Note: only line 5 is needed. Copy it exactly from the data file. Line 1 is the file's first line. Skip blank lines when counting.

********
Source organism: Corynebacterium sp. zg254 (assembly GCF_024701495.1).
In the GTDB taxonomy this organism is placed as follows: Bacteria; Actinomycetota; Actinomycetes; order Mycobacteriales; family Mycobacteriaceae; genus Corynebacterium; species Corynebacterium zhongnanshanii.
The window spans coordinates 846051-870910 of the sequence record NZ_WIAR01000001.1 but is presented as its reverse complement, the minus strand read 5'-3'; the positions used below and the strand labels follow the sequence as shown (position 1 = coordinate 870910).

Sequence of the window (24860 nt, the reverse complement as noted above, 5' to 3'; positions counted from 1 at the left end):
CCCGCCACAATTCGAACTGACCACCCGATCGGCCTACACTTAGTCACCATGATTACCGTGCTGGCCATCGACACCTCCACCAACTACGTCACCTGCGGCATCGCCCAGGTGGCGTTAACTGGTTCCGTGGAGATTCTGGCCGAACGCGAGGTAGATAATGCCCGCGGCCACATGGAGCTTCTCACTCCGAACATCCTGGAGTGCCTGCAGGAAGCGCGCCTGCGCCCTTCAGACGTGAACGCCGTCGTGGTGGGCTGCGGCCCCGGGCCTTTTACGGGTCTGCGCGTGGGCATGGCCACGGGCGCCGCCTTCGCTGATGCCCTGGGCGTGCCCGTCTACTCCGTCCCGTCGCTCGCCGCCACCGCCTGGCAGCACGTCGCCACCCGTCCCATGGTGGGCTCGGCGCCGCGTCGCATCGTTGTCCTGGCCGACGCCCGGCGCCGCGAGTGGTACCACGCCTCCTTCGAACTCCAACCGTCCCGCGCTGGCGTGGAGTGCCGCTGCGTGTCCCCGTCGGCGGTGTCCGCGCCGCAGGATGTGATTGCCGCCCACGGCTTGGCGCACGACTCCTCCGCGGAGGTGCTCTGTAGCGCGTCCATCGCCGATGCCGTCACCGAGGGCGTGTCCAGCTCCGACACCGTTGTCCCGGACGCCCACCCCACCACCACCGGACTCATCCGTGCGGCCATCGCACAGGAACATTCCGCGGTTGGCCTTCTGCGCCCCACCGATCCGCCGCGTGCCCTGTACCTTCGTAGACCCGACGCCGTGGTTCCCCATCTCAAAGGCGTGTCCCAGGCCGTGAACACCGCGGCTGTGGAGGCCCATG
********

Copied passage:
CCCGCCACAATTCGAACTGACCACCCGATCGGCCTACACTTAGTCACCATGATTACCGTGCTGGCCATCGACACCTCCACCAACTACGTCACCTGCGGCATCGCCCAGGTGGCGTTAACTGGTTCCGTGGAGATTCTGGCCGAACGCGAGGTAGATAATGCCCGCGGCCACATGGAGCTTCTCACTCCGAACATCCTGGAGTGCCTGCAGGAAGCGCGCCTGCGCCCTTCAGACGTGAACGCCGTCGTGGTGGGCTGCGGCCCCGGGCCTTTTACGGGTCTGCGCGTGGGCATGGCCACGGGCGCCGCCTTCGCTGATGCCCTGGGCGTGCCCGTCTACTCCGTCCCGTCGCTCGCCGCCACCGCCTGGCAGCACGTCGCCACCCGTCCCATGGTGGGCTCGGCGCCGCGTCGCATCGTTGTCCTGGCCGACGCCCGGCGCCGCGAGTGGTACCACGCCTCCTTCGAACTCCAACCGTCCCGCGCTGGCGTGGAGTGCCGCTGCGTGTCCCCGTCGGCGGTGTCCGCGCCGCAGGATGTGATTGCCGCCCACGGCTTGGCGCACGACTCCTCCGCGGAGGTGCTCTGTAGCGCGTCCATCGCCGATGCCGTCACCGAGGGCGTGTCCAGCTCCGACACCGTTGTCCCGGACGCCCACCCCACCACCACCGGACTCATCCGTGCGGCCATCGCACAGGAACATTCCGCGGTTGGCCTTCTGCGCCCCACCGATCCGCCGCGTGCCCTGTACCTTCGTAGACCCGACGCCGTGGTTCCCCATCTCAAAGGCGTGTCCCAGGCCGTGAACACCGCGGCTGTGGAGGCCCATG